A lineup of vehicles at a checkpoint outside Yellowknife. Emily Blake/Cabin Radio
After three weeks away from home, many residents of Yellowknife, Ndılǫ and Dettah are eager to sleep in their own beds again.
Shortly before the checkpoint on Highway 3 outside of Behchokǫ̀ opened to regular traffic at 11am, around 40 vehicles were lined up waiting to go through.
Several people queried why vehicles were not being allowed through earlier, as the re-entry time had already been moved from 12pm.
John Ellton and his family were among the first two-dozen vehicles waiting.
Bed, shower and a home-cooked meal
Ellton said the family had evacuated to Fort Liard, about a 10-hour drive to the southwest. They had driven back toward Yellowknife on Tuesday, sleeping in their truck overnight.
“We just wanted to go home,” he said. “Just go home and sleep in my own bed.”
Ellton said he was looking forward to no longer eating microwaved food. The first thing he planned on doing when he got home was unpacking, taking a shower and heading to bed.
Laurie Moroz said she had spent the past three weeks camping at Frank Channel, a tiny community that forms part of Behchokǫ̀, around an hour’s drive west of Yellowknife.
“We had an awesome cabin. Complete strangers lent it to us,” she said.
Moroz said Jane Weyallon Armstrong, the Monfwi MLA who lives in Behchokǫ̀, allowed the group to shower at her home. They purchased food at “awful prices” at the Northern store to eat while they waited to return home.
Moroz said they left around 9:30am to join the lineup outside the checkpoint. She said she was most looking forward to having a shower, bed and toilet again.
Another woman, who asked that she not be identified, said she had evacuated by road to Edmonton. She drove north earlier this week and spent Tuesday night in Behchokǫ̀ before heading to the checkpoint on Wednesday morning.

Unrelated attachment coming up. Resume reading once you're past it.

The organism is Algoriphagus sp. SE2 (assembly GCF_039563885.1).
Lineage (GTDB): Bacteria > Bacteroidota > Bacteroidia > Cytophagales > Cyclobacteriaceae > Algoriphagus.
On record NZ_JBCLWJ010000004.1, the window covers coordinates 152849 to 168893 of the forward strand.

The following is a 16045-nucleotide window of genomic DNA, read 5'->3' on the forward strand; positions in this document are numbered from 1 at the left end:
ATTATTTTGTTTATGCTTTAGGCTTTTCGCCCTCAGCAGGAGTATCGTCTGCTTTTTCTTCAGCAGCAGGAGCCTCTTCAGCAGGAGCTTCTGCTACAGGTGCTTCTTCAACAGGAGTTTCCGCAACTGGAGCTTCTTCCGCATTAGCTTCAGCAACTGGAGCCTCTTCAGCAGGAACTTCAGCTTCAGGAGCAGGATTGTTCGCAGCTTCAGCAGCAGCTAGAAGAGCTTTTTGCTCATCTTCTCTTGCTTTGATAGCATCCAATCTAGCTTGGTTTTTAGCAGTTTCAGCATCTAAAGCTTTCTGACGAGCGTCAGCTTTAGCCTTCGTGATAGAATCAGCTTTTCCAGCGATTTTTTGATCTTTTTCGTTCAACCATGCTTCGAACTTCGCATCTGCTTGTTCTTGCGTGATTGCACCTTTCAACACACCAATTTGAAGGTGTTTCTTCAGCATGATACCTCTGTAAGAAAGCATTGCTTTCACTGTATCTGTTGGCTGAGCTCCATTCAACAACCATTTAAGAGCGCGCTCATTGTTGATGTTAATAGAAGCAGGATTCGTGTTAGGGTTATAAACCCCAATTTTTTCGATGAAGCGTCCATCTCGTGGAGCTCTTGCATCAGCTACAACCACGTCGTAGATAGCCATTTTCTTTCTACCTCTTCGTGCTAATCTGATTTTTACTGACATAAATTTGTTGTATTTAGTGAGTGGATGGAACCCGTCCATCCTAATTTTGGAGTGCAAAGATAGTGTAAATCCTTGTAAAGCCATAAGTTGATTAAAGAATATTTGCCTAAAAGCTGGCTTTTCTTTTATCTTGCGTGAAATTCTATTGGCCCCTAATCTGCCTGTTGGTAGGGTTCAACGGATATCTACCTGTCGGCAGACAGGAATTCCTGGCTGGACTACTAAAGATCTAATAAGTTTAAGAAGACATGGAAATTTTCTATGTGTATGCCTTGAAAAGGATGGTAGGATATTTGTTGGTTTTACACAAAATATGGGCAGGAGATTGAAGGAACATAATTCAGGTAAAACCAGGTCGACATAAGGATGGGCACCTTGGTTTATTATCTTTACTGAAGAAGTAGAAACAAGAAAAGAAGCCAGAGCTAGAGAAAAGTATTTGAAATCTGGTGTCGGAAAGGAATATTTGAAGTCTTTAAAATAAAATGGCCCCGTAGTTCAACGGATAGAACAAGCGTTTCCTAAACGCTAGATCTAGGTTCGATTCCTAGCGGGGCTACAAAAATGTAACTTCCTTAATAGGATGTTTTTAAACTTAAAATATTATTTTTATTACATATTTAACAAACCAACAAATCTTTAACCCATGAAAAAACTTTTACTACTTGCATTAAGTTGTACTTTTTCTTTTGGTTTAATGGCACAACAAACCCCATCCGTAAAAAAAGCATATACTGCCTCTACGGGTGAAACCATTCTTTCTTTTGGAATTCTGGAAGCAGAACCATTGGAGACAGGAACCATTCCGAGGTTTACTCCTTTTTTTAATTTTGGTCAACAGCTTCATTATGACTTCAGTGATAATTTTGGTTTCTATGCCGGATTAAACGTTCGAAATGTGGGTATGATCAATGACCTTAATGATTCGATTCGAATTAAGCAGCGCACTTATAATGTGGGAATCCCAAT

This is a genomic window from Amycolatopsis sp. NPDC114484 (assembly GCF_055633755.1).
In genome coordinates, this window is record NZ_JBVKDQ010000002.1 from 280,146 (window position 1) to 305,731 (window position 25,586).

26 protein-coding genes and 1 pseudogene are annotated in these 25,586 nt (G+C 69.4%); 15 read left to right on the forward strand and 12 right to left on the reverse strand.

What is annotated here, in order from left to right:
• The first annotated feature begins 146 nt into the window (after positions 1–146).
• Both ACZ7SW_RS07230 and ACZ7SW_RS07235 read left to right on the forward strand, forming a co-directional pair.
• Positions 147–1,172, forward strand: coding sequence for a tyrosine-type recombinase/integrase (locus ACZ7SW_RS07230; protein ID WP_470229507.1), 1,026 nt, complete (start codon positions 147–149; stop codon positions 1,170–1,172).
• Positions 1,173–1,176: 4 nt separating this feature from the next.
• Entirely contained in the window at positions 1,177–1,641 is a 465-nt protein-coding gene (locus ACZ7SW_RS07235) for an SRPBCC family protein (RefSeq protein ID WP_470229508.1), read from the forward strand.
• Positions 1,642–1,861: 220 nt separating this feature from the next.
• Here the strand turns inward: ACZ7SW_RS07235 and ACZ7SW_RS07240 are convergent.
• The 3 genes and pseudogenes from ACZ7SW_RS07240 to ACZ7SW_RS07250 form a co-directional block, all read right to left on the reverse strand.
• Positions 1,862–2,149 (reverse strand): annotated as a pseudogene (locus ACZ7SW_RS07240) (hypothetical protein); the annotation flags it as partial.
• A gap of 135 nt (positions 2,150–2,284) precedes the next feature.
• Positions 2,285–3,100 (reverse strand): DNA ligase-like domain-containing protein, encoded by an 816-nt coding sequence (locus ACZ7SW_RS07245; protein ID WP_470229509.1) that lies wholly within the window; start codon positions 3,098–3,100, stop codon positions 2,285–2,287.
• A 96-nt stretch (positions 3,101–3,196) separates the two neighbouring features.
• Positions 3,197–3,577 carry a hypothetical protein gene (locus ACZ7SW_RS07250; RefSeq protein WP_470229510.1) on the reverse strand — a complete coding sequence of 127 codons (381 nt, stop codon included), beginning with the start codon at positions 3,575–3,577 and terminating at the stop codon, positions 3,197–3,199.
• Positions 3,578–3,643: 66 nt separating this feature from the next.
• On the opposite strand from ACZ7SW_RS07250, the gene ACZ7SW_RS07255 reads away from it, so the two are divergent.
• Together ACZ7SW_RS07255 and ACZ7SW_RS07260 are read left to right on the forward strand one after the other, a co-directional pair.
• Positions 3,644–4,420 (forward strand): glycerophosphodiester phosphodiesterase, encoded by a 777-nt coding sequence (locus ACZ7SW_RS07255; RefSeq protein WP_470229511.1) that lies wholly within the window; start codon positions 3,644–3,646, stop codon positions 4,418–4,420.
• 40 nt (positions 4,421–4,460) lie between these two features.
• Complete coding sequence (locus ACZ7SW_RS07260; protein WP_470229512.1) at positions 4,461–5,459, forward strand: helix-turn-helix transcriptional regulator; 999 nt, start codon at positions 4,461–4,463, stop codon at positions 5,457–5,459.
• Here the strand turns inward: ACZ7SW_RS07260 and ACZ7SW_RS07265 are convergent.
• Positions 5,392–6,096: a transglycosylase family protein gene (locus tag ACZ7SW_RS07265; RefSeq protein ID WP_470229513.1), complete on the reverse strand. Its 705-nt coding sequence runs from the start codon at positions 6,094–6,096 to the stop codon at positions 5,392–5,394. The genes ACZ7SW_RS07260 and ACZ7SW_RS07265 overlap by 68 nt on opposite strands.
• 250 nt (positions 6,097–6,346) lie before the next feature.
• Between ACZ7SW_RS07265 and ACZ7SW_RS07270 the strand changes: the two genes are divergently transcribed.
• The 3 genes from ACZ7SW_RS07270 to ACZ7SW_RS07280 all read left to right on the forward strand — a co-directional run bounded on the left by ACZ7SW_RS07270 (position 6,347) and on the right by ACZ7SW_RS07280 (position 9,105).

She said she was most looking forward to sleeping in her own bed and enjoying a home-cooked meal.
Other residents returned by air, with the first flight landing at Yellowknife’s airport at around 11am.
Around 400 people were expected to arrive by plane Wednesday from Calgary, Vancouver and Edmonton, with further flights scheduled for later in the week.
Patty Olexin-Lang was one of the volunteers arranging rides and other help for evacuees as they arrived at the airport. She said about 30 to 50 volunteers had been giving people rides home throughout the day, along with St John Ambulance, the Yellowknives Dene First Nation and the Tłı̨chǫ Government.
“The city has done a bang-up job in coordinating all of this,” she said.
“It’s sort of like Las Vegas style where somebody is queuing us up and people just get in and away they go. There’s no waiting.”
“It was so good to see how happy people were and grateful for the service to be available.”
No return date for South Slave communities yet
Thousands of residents from Fort Smith, Hay River, Kátł’odeeche First Nation and Enterprise are still waiting to hear when they may be able to return home.
In an update on Wednesday, the Town of Hay River said a lot of work remains to reduce the risk to the town. Work on a re-entry plan continues.
“Stay tuned for re-entry posts, safe re-entry documents, and instructions on how and when re-entry will occur,” residents were told on Wednesday.
Before people can come back, Parks Canada said, the northeastern perimeter of the wildfire threatening Fort Smith and Fort Fitzgerald must be free of hotspots and extinguished far enough that the fire will not spread outside its current boundary.
The town and Parks Canada each said structure protections around communities will need to be moved before residents can come back.
“We are getting closer each day, but we’re not there yet,” an update from Parks Canada stated.
“We know you’ve been away from home for a while now, and we’re doing everything we can to get you back as soon as it is safe to do so.”